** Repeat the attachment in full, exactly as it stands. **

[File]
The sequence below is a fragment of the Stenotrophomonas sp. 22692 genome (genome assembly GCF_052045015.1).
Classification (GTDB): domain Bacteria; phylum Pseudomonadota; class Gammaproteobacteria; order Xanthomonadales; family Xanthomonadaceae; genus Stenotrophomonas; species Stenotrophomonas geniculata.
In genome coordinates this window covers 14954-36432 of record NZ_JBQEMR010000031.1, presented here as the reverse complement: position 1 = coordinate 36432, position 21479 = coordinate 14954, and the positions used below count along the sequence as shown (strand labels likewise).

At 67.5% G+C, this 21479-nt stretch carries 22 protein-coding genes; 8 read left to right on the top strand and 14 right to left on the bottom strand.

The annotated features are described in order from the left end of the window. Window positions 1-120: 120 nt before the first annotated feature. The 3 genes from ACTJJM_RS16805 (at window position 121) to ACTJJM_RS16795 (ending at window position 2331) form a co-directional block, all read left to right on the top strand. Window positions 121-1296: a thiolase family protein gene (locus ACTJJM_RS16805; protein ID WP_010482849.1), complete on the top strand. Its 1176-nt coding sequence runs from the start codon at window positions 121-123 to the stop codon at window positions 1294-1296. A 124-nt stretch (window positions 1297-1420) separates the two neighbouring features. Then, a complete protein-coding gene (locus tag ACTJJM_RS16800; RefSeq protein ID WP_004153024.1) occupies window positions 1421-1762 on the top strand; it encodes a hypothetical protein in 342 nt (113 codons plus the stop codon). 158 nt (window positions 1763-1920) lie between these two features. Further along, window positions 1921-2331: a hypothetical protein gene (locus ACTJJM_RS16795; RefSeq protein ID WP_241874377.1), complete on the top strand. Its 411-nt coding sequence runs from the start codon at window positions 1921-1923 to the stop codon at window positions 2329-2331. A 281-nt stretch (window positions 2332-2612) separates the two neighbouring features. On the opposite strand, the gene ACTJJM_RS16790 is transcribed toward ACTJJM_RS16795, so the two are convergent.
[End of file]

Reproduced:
The sequence below is a fragment of the Stenotrophomonas sp. 22692 genome (genome assembly GCF_052045015.1).
Classification (GTDB): domain Bacteria; phylum Pseudomonadota; class Gammaproteobacteria; order Xanthomonadales; family Xanthomonadaceae; genus Stenotrophomonas; species Stenotrophomonas geniculata.
In genome coordinates this window covers 14954-36432 of record NZ_JBQEMR010000031.1, presented here as the reverse complement: position 1 = coordinate 36432, position 21479 = coordinate 14954, and the positions used below count along the sequence as shown (strand labels likewise).

At 67.5% G+C, this 21479-nt stretch carries 22 protein-coding genes; 8 read left to right on the top strand and 14 right to left on the bottom strand.

The annotated features are described in order from the left end of the window. Window positions 1-120: 120 nt before the first annotated feature. The 3 genes from ACTJJM_RS16805 (at window position 121) to ACTJJM_RS16795 (ending at window position 2331) form a co-directional block, all read left to right on the top strand. Window positions 121-1296: a thiolase family protein gene (locus ACTJJM_RS16805; protein ID WP_010482849.1), complete on the top strand. Its 1176-nt coding sequence runs from the start codon at window positions 121-123 to the stop codon at window positions 1294-1296. A 124-nt stretch (window positions 1297-1420) separates the two neighbouring features. Then, a complete protein-coding gene (locus tag ACTJJM_RS16800; RefSeq protein ID WP_004153024.1) occupies window positions 1421-1762 on the top strand; it encodes a hypothetical protein in 342 nt (113 codons plus the stop codon). 158 nt (window positions 1763-1920) lie between these two features. Further along, window positions 1921-2331: a hypothetical protein gene (locus ACTJJM_RS16795; RefSeq protein ID WP_241874377.1), complete on the top strand. Its 411-nt coding sequence runs from the start codon at window positions 1921-1923 to the stop codon at window positions 2329-2331. A 281-nt stretch (window positions 2332-2612) separates the two neighbouring features. On the opposite strand, the gene ACTJJM_RS16790 is transcribed toward ACTJJM_RS16795, so the two are convergent.